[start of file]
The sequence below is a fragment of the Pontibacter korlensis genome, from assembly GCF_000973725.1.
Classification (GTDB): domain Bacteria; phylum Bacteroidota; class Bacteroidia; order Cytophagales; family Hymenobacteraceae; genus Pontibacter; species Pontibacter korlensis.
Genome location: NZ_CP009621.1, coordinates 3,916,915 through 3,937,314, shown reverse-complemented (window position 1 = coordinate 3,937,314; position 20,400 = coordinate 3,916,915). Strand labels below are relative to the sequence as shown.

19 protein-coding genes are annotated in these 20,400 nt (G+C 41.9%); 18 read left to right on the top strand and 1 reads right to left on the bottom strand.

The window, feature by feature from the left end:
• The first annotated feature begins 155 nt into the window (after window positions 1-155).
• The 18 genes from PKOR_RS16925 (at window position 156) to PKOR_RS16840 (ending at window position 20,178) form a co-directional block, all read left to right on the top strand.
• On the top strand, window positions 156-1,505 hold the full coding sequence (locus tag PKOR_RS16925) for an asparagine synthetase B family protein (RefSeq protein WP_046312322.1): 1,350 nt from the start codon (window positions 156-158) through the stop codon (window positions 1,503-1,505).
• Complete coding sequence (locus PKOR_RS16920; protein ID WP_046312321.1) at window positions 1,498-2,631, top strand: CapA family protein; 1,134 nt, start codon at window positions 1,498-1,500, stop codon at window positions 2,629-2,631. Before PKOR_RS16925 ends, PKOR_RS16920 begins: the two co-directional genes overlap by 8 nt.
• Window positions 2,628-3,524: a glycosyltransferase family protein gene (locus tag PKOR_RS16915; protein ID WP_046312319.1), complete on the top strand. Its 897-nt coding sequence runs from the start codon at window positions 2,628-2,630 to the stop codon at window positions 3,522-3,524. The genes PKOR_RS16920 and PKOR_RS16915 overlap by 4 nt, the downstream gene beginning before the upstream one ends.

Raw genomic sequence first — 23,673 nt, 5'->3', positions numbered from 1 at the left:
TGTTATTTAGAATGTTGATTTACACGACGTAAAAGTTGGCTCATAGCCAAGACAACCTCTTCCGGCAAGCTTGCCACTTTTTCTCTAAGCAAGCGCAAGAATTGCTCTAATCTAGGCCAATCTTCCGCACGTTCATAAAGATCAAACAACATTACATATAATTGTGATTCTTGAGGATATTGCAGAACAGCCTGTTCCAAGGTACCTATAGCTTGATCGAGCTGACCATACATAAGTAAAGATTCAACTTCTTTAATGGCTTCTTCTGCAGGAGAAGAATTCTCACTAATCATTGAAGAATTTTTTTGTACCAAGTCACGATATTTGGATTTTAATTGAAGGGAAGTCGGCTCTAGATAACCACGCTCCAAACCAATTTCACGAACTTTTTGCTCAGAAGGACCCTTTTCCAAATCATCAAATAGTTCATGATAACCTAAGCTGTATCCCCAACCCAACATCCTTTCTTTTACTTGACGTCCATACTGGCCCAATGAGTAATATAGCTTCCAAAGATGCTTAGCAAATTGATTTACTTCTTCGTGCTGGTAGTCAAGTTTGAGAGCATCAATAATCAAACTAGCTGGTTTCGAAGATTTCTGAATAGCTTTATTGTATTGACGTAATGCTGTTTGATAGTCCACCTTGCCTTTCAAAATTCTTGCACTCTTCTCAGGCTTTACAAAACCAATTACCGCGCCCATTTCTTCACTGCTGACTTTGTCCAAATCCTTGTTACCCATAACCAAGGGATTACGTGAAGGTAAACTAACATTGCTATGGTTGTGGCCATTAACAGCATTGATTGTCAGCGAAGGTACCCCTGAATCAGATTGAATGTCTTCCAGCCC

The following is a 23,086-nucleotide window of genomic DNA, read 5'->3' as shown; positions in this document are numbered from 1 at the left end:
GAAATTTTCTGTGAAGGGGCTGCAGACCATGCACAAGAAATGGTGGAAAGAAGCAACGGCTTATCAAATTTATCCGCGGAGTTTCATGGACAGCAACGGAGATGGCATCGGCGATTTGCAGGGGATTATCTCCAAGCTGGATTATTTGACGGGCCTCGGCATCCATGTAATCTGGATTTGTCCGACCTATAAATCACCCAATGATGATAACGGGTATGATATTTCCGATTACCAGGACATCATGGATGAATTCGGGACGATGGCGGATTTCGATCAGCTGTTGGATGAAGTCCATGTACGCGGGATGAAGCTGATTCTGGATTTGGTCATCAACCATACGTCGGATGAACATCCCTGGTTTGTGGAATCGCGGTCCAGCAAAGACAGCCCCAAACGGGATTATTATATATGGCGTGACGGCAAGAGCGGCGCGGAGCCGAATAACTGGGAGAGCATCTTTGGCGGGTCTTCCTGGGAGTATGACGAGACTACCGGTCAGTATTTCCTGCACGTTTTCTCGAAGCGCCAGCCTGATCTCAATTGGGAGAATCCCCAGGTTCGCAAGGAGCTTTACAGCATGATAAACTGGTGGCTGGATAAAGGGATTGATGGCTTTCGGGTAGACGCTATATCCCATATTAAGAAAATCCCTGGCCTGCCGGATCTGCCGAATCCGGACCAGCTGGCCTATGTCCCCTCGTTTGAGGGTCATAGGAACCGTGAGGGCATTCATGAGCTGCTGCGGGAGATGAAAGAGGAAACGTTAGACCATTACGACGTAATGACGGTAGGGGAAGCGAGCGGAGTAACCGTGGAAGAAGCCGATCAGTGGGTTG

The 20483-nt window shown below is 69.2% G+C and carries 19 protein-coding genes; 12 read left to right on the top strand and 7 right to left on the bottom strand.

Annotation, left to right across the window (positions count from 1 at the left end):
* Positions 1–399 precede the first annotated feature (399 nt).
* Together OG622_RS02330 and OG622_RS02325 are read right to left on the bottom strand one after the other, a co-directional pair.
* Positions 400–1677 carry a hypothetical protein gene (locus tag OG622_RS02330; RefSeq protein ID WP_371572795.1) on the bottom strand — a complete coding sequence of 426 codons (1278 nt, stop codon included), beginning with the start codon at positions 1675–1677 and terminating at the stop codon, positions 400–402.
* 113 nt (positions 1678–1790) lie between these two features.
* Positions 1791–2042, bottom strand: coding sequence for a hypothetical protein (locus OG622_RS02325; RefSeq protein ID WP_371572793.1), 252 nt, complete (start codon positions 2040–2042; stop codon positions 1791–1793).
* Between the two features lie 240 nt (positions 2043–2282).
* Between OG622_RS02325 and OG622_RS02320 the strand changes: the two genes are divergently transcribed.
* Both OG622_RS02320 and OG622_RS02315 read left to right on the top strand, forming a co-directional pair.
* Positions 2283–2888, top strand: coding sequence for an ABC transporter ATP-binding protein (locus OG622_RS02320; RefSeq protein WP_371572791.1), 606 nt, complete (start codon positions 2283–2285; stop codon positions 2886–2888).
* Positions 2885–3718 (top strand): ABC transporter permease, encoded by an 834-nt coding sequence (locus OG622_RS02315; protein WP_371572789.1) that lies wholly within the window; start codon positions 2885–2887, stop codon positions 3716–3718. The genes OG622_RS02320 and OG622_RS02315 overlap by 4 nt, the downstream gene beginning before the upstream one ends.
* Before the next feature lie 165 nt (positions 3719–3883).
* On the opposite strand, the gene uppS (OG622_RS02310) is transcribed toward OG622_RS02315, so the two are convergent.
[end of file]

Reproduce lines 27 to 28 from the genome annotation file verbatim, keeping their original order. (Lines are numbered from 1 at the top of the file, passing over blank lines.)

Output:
* Before the next feature lie 165 nt (positions 3719–3883).
* On the opposite strand, the gene uppS (OG622_RS02310) is transcribed toward OG622_RS02315, so the two are convergent.